I am talking about the London Stock Exchange Group (LSE: LSEG). And there is a specific reason for asking this question. If I had bought the stock five years ago, it would have actually quadrupled it.
But what has happened in the past, may not always happen in the future. Or maybe it can. To assess what is more likely, I take a closer look at the stock here.
Good year for the London Stock Exchange group
Last year was a good one for the company. Both its revenue and operating profit increased, continuing the upward trajectory seen in the past few years as well. In a year when many companies underperformed, the London Stock Exchange Group has not just held ground, it has actually improved its performance.
Some of this is pure luck. It happens to be in a sector that was not impacted as much by Covid-19 as some of the others. In fact, interest in share trading rose during lockdowns. People had more time than before to engage in stock market investing. It also probably helped that households saved a bigger part of their income than anytime in the past.
But I would not ascribe the company’s performance to just luck either. It has performed well in the past as well. In the first quarter of this year, too, it has shown improvements. While its total income is down 1.1% from the same quarter last year, in reported terms, this is a misleading number. Reported numbers are published for official purposes. The real indicator of the London Stock Exchange Group’s performance in this case is the constant currency version of income. This shows a 2.4% increase.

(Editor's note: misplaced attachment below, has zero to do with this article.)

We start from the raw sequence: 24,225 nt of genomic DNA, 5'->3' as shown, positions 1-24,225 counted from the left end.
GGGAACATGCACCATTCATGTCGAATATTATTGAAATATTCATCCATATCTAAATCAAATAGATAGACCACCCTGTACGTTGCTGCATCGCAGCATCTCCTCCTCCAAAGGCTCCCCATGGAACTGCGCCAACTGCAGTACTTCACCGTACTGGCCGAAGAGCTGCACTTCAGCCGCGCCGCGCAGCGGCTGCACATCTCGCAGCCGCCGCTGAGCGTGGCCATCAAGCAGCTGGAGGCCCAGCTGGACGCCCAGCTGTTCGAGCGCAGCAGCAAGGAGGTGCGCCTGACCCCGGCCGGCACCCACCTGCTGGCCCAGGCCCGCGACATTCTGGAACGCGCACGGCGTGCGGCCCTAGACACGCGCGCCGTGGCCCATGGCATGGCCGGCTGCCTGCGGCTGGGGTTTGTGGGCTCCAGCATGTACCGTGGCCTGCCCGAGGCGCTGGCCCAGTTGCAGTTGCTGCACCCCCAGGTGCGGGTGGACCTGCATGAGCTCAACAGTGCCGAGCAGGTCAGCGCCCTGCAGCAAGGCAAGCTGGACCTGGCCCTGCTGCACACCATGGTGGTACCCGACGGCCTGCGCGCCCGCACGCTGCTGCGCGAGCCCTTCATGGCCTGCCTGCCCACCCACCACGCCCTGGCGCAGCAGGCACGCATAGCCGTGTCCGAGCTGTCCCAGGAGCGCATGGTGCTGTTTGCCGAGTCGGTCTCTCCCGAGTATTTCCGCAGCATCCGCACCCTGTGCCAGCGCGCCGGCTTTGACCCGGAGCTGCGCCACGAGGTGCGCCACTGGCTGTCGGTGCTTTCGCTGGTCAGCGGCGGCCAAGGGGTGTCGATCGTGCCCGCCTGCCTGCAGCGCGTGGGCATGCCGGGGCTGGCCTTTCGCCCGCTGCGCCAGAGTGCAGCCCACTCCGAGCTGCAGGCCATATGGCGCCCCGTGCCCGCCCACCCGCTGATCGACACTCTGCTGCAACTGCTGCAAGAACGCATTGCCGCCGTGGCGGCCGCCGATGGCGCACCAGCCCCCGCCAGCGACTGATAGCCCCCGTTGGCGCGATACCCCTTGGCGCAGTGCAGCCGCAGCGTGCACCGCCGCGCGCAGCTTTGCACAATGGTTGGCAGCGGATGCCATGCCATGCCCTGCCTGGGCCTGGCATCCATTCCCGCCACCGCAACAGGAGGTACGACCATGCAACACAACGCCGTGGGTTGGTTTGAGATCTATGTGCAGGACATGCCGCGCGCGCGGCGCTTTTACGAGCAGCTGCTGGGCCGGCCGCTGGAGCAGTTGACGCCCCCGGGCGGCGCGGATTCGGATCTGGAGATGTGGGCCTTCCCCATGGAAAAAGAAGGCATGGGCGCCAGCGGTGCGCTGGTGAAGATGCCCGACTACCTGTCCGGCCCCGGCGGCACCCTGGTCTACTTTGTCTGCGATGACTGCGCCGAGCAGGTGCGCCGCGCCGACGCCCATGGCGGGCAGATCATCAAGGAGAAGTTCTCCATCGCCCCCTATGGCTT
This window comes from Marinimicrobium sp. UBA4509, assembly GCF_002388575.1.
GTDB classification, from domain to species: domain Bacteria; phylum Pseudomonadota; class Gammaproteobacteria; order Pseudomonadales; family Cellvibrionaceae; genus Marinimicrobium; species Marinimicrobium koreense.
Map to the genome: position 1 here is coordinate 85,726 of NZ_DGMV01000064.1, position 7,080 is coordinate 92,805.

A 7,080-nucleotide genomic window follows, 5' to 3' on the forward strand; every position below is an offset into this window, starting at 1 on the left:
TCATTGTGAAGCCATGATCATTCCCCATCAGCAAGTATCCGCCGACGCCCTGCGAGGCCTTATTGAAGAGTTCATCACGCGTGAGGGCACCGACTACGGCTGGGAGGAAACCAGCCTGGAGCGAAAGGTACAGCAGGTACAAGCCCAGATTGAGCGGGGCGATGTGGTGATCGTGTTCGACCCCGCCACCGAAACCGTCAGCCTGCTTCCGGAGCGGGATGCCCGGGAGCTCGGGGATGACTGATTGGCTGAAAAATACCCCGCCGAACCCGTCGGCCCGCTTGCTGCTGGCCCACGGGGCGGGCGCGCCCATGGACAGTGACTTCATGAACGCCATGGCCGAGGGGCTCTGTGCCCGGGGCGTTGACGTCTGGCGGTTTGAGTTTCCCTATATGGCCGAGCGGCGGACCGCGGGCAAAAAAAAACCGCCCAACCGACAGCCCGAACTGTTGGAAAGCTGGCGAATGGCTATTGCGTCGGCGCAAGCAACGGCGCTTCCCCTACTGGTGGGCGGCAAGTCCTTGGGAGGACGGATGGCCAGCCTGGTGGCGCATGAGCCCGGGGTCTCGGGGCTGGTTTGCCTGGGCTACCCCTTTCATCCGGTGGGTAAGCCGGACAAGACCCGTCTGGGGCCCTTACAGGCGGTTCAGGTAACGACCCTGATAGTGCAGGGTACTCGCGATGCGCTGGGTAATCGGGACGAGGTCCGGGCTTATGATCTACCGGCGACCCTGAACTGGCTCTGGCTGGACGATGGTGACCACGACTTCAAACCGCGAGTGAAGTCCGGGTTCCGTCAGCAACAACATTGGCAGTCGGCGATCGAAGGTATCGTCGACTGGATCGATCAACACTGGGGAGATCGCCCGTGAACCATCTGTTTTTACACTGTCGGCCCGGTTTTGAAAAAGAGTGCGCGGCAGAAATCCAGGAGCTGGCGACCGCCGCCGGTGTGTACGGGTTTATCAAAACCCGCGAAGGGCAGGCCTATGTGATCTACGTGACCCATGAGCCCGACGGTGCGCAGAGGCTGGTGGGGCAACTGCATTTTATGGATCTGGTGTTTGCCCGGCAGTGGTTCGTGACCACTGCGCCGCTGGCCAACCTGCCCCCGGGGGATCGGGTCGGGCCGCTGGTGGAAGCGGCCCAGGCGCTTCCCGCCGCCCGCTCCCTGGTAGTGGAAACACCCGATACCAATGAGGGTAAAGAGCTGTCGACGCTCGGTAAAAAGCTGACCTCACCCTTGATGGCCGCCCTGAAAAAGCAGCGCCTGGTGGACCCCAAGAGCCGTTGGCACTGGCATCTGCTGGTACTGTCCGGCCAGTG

Big and bold acquisition
Moreover, its recent acquisition of Refinitiv could be a good strategic move for it as well. The company provides markets’ data and infrastructure to users across 190 countries. This can hold it in good stead.
However, all may not be smooth sailing ahead either. The Refinitiv acquisition, for instance, will require work. The group has earmarked a significant £1bn to integrate it. This is in addition to the $27bn price to buy the company, of course.
At the same time, its share price is elevated. With a price-to-earnings (P/E) ratio of 69 times, it is one of the pricier FTSE 100 stocks right now. And this is after its share price has softened in recent months.
What is next for the FTSE 100 stock
On balance though, I am hopeful about its future performance. The company has a lot going for it. A big acquisition comes with its own risks, but I think it is a bold move that can be hugely rewarding for it if it works out well. I think it is likely that the London Stock Exchange Group share can rise more, and for that reason I will still buy the stock. But whether it will quadruple or not will depend on how the Refinitiv deal plays out. I think the verdict is still out.